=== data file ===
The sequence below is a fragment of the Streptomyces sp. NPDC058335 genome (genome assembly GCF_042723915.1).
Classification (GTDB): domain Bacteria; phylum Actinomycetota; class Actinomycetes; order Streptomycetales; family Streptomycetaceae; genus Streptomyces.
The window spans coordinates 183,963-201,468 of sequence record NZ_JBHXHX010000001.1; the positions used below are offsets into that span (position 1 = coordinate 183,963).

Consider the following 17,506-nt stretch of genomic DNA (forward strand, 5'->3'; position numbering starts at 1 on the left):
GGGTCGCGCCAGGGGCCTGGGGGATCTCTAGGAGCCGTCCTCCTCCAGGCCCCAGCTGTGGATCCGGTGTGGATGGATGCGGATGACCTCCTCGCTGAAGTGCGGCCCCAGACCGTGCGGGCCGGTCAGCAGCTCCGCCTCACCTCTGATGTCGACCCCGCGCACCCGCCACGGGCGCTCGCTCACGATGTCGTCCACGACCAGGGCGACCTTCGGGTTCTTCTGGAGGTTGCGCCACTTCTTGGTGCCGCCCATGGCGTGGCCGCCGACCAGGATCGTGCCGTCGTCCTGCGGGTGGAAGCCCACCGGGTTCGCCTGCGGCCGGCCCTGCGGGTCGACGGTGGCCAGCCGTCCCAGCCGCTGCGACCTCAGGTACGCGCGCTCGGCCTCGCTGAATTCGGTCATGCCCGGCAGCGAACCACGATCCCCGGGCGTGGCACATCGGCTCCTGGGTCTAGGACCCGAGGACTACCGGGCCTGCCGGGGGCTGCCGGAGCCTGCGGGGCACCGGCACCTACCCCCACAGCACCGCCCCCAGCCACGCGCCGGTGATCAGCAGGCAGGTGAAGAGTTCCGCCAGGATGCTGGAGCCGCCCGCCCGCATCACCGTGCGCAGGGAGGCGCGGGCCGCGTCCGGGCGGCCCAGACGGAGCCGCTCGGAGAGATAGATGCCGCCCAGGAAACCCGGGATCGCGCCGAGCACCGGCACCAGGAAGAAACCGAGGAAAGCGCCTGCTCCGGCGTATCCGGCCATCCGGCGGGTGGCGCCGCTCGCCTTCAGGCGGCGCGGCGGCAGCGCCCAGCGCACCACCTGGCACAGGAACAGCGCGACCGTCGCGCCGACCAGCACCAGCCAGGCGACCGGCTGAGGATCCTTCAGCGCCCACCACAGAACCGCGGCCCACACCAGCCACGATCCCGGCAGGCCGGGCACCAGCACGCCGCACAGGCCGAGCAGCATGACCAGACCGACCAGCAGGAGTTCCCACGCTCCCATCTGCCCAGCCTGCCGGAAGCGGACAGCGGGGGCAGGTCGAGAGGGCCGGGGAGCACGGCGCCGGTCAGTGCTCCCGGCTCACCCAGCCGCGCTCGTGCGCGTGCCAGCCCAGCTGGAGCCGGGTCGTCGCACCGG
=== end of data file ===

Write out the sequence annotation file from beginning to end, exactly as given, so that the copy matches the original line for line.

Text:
The sequence below is a fragment of the Streptomyces sp. NPDC058335 genome (genome assembly GCF_042723915.1).
Classification (GTDB): domain Bacteria; phylum Actinomycetota; class Actinomycetes; order Streptomycetales; family Streptomycetaceae; genus Streptomyces.
The window spans coordinates 183,963-201,468 of sequence record NZ_JBHXHX010000001.1; the positions used below are offsets into that span (position 1 = coordinate 183,963).

Consider the following 17,506-nt stretch of genomic DNA (forward strand, 5'->3'; position numbering starts at 1 on the left):
GGGTCGCGCCAGGGGCCTGGGGGATCTCTAGGAGCCGTCCTCCTCCAGGCCCCAGCTGTGGATCCGGTGTGGATGGATGCGGATGACCTCCTCGCTGAAGTGCGGCCCCAGACCGTGCGGGCCGGTCAGCAGCTCCGCCTCACCTCTGATGTCGACCCCGCGCACCCGCCACGGGCGCTCGCTCACGATGTCGTCCACGACCAGGGCGACCTTCGGGTTCTTCTGGAGGTTGCGCCACTTCTTGGTGCCGCCCATGGCGTGGCCGCCGACCAGGATCGTGCCGTCGTCCTGCGGGTGGAAGCCCACCGGGTTCGCCTGCGGCCGGCCCTGCGGGTCGACGGTGGCCAGCCGTCCCAGCCGCTGCGACCTCAGGTACGCGCGCTCGGCCTCGCTGAATTCGGTCATGCCCGGCAGCGAACCACGATCCCCGGGCGTGGCACATCGGCTCCTGGGTCTAGGACCCGAGGACTACCGGGCCTGCCGGGGGCTGCCGGAGCCTGCGGGGCACCGGCACCTACCCCCACAGCACCGCCCCCAGCCACGCGCCGGTGATCAGCAGGCAGGTGAAGAGTTCCGCCAGGATGCTGGAGCCGCCCGCCCGCATCACCGTGCGCAGGGAGGCGCGGGCCGCGTCCGGGCGGCCCAGACGGAGCCGCTCGGAGAGATAGATGCCGCCCAGGAAACCCGGGATCGCGCCGAGCACCGGCACCAGGAAGAAACCGAGGAAAGCGCCTGCTCCGGCGTATCCGGCCATCCGGCGGGTGGCGCCGCTCGCCTTCAGGCGGCGCGGCGGCAGCGCCCAGCGCACCACCTGGCACAGGAACAGCGCGACCGTCGCGCCGACCAGCACCAGCCAGGCGACCGGCTGAGGATCCTTCAGCGCCCACCACAGAACCGCGGCCCACACCAGCCACGATCCCGGCAGGCCGGGCACCAGCACGCCGCACAGGCCGAGCAGCATGACCAGACCGACCAGCAGGAGTTCCCACGCTCCCATCTGCCCAGCCTGCCGGAAGCGGACAGCGGGGGCAGGTCGAGAGGGCCGGGGAGCACGGCGCCGGTCAGTGCTCCCGGCTCACCCAGCCGCGCTCGTGCGCGTGCCAGCCCAGCTGGAGCCGGGTCGTCGCACCGG